This astrology article credits Armstrong at the subdomain.

  7. The astrology article has a dummy url. Although it’s listed as, it actually points to, a Swiss site. (Take a look at the html.)

  8. Like I said, it’s a redirect on the mydd server that’s doing it. You can not type in one URL then magically be taken to another URL unless a redirect on the first site is telling it where to go.

  9. Here’s an example of a redirect, from a site I created.


    and you will go to

    There’s a redirect on the first site sending people to the second site.

  10. No, it is NOT a redirect on the server that’s doing it from the astrology article. The astrology articles gives the address, but if you look at its html code or put your cursor over the link, the link is actually, which as far as I can tell is completely unrelated to

    Aside from some astrologer writing in 2003 about somebody named Jerome Alexander who’s an astrologer, any other independent source for the attribution? The web can be very handy, but it can also be extremely misleading.

  11. I can’t believe people are citing Wikipedia as a source. Wikipedia is a useful source of information in general. But in the case of exposing a hoax, if that’s what this is, it’s useless. Who created the Wikipedia entry? For all we know it was the same right-wing blogger who is perpetrating the hoax.

    On the subject of urls, takes you to That proves absolutely nothing. Try typing “” or “” or anything else. It all goes to itself, because the server is set up to capture * as simply

    I still haven’t seen any serious proof of this claim.

  12. As for this claim by “The Commissar”: “You may check my site, where an astrologer identifies him as “Jerome Armstrong of Portland,” which IS our Jerome’s hometown.” — are you kidding me? “An astrologer”? Who? This doesn’t pass the laugh test as serious proof. And who is “The Commissar” anyway? The website is replete with references to “Lefties.” That hardly gives him or her credibility in my eyes; as far as I can see this is a right-wing site obsessed with Kos.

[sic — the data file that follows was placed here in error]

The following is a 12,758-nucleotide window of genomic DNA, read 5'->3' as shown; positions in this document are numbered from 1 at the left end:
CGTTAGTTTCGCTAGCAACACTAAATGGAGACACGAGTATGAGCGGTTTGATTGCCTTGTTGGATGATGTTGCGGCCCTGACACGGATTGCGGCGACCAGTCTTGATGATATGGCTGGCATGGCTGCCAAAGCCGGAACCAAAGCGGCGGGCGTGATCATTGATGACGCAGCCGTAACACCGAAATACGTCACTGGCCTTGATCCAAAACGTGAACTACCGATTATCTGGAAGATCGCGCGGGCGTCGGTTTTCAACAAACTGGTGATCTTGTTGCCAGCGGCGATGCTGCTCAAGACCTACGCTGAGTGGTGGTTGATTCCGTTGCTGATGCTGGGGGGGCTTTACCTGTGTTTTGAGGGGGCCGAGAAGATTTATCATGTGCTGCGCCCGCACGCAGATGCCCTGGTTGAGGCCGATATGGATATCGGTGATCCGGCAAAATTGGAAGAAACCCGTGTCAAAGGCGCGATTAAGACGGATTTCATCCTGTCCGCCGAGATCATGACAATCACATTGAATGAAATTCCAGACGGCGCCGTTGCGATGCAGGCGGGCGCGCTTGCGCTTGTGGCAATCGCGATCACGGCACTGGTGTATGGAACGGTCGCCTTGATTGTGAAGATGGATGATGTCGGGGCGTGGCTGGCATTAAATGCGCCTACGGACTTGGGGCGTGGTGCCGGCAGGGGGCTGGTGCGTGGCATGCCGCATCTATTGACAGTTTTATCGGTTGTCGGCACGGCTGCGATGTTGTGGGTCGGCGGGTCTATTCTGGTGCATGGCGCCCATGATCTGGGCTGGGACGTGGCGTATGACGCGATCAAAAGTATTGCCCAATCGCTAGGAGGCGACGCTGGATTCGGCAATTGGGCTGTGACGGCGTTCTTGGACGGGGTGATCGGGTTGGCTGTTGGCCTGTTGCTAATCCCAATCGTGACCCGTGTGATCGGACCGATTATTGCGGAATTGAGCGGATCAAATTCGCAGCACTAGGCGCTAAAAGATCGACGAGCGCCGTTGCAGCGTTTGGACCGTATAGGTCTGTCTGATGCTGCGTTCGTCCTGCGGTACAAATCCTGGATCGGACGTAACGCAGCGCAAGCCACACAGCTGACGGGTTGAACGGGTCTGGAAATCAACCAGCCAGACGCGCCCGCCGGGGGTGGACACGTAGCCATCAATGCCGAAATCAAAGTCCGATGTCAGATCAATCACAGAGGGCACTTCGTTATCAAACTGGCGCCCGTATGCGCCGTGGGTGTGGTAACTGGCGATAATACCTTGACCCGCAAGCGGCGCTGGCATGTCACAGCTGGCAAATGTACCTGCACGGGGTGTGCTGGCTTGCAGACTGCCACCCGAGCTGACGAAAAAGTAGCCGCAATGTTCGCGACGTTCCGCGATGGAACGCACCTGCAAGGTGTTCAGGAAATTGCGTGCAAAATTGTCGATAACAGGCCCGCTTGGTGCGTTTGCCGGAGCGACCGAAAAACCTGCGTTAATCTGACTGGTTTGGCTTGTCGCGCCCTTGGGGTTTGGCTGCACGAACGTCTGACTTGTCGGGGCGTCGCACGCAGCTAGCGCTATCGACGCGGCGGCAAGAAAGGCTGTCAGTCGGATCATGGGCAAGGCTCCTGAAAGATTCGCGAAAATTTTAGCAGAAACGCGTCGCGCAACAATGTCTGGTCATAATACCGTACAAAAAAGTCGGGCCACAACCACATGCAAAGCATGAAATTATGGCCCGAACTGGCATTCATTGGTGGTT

13. The articles on astro are from 2003 by an apparently well-known astrologer with a large site and hundreds of articles.

    You’re right, the link isn’t a redirect, my error. If you’re saying this one article was hacked by the Right, that Wikipedia, as well as other ancedotal evidence has to be wrong, I say there’e enough smoke that looking for the fire is warranted.

    The posts, via Rogers Cadenhead, address much more serious questions, and he’s not right-wing, more of a liberal, and started the Drudge ReTort.

  14. The 2003 article may well be by a well-known astrologer, but there’s nothing to suggest that the Jerome Armstrong mentioned in that article is the same Jerome Armstrong of The fact that Wikipedia picked it up (which is what I bet happened, since the article was written less than a year ago by some programmer who probably Googled Jerome Armstrong) simply shows the weakness of using the Web as a primary source as though it were as thoroughly vetted as an encylopedia. All that tells me is that using the Web as a primary resources without being very, VERY cautious is dangerous and can lead you down the wrong path, all of which should be news of the last decade.